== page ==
Columbus: Small businesses, bars and restaurants, low-income renters, arts groups, and colleges and universities are among those eligible for $429 million in federal pandemic dollars being released by the state this week, Gov. Mike DeWine and his fellow Republican legislative leaders announced Friday. The aid package, which the governor has promised for several weeks, is scheduled to go before a bipartisan state legislative spending panel Monday. Its passage is assured with the backing of House Speaker Bob Cupp and Senate President Larry Obhof, who joined the governor at Friday’s virtual news conference. The announcement came on a day when the Ohio Health Department reported 2,518 probable and confirmed cases of the coronavirus, marking the third consecutive day of record-high daily cases in the state.


Oklahoma City: A one-day record increase of more than 1,800 newly confirmed coronavirus cases was reported Saturday by the state health department. The Oklahoma State Department of Health report came one day after Gov. Kevin Stitt again extended a state of emergency due to the pandemic. Stitt on Friday extended for 30 days his emergency order first issued March 15. The health department reported 1,829 new cases for a total of 115,685 since the start of the pandemic and 924 people hospitalized due to the virus, down from a record high of 956 hospitalizations Friday. An additional 11 people have died from COVID-19, the illness caused by the virus, for a death toll of 1,245. The true number of coronavirus cases in Oklahoma is likely higher because many people have not been tested, and studies suggest people can be infected and not feel sick.


Salem: The Oregon Health Authority reported 550 new confirmed COVID-19 cases Friday, the state’s largest daily total since the start of the pandemic. Health officials called the number of cases “troubling” and said that based on current COVID-19 modeling, if Oregon remains on the same path, it could reach capacity in its hospitals by mid-December. The previous daily case count record in Oregon, which also occurred this month, was 484. Officials called Friday’s record-breaking number of new cases “a reminder that Oregonians cannot let their guards down.” Shimi Sharief, the Oregon Health Authority senior health adviser, said health officials “remain cautious” about giving a single day’s total “too much weight.” “That said, we believe this increase is due to continued community transmission from social gatherings, as well as household clusters,” Sharief said.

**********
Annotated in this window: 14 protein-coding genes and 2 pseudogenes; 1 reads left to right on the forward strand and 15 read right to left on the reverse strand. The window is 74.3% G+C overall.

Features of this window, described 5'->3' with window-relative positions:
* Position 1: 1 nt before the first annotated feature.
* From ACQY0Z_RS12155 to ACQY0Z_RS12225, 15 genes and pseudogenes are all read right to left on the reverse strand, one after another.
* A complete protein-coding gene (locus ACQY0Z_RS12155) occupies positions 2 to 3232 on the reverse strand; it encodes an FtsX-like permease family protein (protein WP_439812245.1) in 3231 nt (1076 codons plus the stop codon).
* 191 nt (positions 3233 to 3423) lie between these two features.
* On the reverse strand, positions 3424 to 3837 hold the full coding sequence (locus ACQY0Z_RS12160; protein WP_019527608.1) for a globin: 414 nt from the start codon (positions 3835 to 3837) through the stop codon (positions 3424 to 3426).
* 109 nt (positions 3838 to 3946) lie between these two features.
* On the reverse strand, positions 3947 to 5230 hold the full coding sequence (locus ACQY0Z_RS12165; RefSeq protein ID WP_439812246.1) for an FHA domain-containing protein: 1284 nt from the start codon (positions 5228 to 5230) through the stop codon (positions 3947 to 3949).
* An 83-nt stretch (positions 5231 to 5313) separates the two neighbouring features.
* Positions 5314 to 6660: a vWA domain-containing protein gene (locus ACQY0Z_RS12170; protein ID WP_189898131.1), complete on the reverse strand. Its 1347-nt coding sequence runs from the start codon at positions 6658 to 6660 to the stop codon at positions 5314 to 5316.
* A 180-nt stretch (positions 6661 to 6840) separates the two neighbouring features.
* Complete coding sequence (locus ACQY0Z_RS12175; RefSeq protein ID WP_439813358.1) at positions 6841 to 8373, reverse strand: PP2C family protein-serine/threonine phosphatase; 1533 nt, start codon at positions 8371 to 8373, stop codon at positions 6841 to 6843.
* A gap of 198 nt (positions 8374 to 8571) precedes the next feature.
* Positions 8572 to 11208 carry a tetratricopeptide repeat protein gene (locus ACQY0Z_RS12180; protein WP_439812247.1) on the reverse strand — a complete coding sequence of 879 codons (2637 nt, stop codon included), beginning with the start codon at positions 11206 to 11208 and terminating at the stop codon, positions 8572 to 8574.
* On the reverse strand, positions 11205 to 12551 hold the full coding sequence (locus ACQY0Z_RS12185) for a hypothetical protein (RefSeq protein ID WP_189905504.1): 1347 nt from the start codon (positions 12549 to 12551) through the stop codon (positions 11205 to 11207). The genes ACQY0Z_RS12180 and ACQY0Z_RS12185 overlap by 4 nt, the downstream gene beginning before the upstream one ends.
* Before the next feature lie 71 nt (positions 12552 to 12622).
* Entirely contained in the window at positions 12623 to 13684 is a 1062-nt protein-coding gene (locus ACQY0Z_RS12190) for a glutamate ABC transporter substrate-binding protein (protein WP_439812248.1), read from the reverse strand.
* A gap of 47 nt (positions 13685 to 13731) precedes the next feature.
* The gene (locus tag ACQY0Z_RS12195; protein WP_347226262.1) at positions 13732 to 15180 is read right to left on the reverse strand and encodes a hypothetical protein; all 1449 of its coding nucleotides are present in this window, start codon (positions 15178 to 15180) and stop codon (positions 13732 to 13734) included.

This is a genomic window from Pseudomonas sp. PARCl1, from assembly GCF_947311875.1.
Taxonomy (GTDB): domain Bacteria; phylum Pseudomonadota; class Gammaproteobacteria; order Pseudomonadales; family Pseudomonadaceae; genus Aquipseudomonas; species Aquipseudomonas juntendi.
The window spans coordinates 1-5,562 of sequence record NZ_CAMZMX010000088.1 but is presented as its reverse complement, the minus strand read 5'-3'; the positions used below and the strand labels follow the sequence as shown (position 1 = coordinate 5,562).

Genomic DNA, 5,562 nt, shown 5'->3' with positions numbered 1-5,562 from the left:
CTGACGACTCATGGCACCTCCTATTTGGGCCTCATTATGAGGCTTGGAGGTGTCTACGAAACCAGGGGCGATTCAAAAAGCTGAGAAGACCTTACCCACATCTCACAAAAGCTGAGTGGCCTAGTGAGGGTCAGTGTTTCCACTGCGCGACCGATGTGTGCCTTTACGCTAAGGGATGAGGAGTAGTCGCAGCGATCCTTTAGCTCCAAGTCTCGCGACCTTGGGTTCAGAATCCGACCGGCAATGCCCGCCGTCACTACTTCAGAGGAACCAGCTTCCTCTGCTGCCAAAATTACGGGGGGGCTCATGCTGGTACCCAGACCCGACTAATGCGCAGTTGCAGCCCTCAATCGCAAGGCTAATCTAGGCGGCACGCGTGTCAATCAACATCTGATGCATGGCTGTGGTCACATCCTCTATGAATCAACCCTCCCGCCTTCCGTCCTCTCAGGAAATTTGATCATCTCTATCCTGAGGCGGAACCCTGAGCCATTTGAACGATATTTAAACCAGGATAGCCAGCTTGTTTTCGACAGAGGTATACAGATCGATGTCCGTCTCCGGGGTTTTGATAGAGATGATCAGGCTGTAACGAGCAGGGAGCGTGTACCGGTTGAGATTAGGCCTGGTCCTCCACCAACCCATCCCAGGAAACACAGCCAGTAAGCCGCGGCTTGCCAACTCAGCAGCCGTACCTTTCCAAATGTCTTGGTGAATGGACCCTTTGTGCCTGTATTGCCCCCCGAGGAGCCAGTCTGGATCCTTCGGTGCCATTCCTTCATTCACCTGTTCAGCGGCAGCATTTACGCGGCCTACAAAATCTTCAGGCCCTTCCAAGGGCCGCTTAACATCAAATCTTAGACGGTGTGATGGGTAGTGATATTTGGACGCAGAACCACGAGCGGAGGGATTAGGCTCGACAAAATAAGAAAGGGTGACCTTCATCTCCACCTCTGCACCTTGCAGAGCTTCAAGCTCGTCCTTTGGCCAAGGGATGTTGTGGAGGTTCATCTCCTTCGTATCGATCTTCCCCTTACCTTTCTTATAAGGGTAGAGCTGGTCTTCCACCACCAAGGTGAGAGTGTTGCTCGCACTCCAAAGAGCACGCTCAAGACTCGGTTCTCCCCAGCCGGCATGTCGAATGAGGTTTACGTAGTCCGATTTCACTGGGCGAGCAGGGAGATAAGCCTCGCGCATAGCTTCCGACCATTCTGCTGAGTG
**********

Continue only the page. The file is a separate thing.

Harrisburg: State officials on Friday announced the highest single-day total of new cases of COVID-19 since the start of the pandemic and a rise in the number of young people getting sick with the virus. The Pennsylvania Department of Health reported 2,219 new positive cases of the novel coronavirus Friday. That number is almost as high as the two-day total released Monday and tops the state’s previous high count of 2,060 on April 8. “Seeing the highest percent positivity we have seen in several months is concerning. Seeing the highest number of new cases since the pandemic started in Pennsylvania on March 6 is also concerning,” said Nate Wardle, spokesman for the Department of Health. “Nothing is good right now regarding COVID.” State officials are comparing the rate of transmission of the virus to April, when it moved unbidden through nursing homes. But this time, the virus is infecting younger patients.

Rhode Island

Providence: The two highest single-day totals of new confirmed coronavirus cases in Rhode Island since the pandemic began came last week, but the state is conducting more tests than ever. The state Department of Health on Friday said there were 449 new cases confirmed the previous day out of nearly 14,100 tests, a 3.2% positivity rate. The department also adjusted Wednesday’s new confirmed cases up to 470, out of almost 18,000 tests. The previous one-day high was 412 on April 23, but that was out of fewer than 3,000 people tested. The seven-day rolling average of the positivity rate in Rhode Island has now surged over the past two weeks from more than 1.5% on Oct. 8 to more than 2.4% on Thursday, according to the Johns Hopkins University Center for Systems Science and Engineering. The new confirmed cases over the two days push the state’s total to more than 30,000.